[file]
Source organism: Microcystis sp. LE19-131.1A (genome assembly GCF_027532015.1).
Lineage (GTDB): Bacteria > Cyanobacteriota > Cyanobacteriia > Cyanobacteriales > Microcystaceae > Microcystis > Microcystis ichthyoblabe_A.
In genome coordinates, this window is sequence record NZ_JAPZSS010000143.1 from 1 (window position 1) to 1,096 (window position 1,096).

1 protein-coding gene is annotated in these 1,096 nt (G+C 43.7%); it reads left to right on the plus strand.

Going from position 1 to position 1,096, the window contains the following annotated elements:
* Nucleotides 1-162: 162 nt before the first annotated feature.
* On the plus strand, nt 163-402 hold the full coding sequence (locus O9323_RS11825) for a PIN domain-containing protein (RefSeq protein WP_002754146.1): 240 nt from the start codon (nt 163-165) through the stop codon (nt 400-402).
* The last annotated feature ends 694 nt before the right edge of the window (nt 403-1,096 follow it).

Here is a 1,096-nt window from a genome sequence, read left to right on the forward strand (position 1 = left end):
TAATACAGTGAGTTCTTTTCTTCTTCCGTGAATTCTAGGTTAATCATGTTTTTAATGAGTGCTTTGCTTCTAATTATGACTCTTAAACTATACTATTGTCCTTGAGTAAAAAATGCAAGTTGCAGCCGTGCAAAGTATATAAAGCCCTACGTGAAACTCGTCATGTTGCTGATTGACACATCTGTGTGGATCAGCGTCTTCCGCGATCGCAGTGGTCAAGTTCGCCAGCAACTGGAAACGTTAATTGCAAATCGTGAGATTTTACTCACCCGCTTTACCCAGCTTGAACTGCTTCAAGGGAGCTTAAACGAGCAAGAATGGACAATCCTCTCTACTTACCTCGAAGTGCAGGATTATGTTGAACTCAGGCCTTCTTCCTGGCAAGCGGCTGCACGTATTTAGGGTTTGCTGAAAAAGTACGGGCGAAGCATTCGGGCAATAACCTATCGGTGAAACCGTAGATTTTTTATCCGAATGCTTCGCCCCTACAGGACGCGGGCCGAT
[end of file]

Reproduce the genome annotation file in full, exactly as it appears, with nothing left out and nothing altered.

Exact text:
Source organism: Microcystis sp. LE19-131.1A (genome assembly GCF_027532015.1).
Lineage (GTDB): Bacteria > Cyanobacteriota > Cyanobacteriia > Cyanobacteriales > Microcystaceae > Microcystis > Microcystis ichthyoblabe_A.
In genome coordinates, this window is sequence record NZ_JAPZSS010000143.1 from 1 (window position 1) to 1,096 (window position 1,096).

1 protein-coding gene is annotated in these 1,096 nt (G+C 43.7%); it reads left to right on the plus strand.

Going from position 1 to position 1,096, the window contains the following annotated elements:
* Nucleotides 1-162: 162 nt before the first annotated feature.
* On the plus strand, nt 163-402 hold the full coding sequence (locus O9323_RS11825) for a PIN domain-containing protein (RefSeq protein WP_002754146.1): 240 nt from the start codon (nt 163-165) through the stop codon (nt 400-402).
* The last annotated feature ends 694 nt before the right edge of the window (nt 403-1,096 follow it).

Here is a 1,096-nt window from a genome sequence, read left to right on the forward strand (position 1 = left end):
TAATACAGTGAGTTCTTTTCTTCTTCCGTGAATTCTAGGTTAATCATGTTTTTAATGAGTGCTTTGCTTCTAATTATGACTCTTAAACTATACTATTGTCCTTGAGTAAAAAATGCAAGTTGCAGCCGTGCAAAGTATATAAAGCCCTACGTGAAACTCGTCATGTTGCTGATTGACACATCTGTGTGGATCAGCGTCTTCCGCGATCGCAGTGGTCAAGTTCGCCAGCAACTGGAAACGTTAATTGCAAATCGTGAGATTTTACTCACCCGCTTTACCCAGCTTGAACTGCTTCAAGGGAGCTTAAACGAGCAAGAATGGACAATCCTCTCTACTTACCTCGAAGTGCAGGATTATGTTGAACTCAGGCCTTCTTCCTGGCAAGCGGCTGCACGTATTTAGGGTTTGCTGAAAAAGTACGGGCGAAGCATTCGGGCAATAACCTATCGGTGAAACCGTAGATTTTTTATCCGAATGCTTCGCCCCTACAGGACGCGGGCCGAT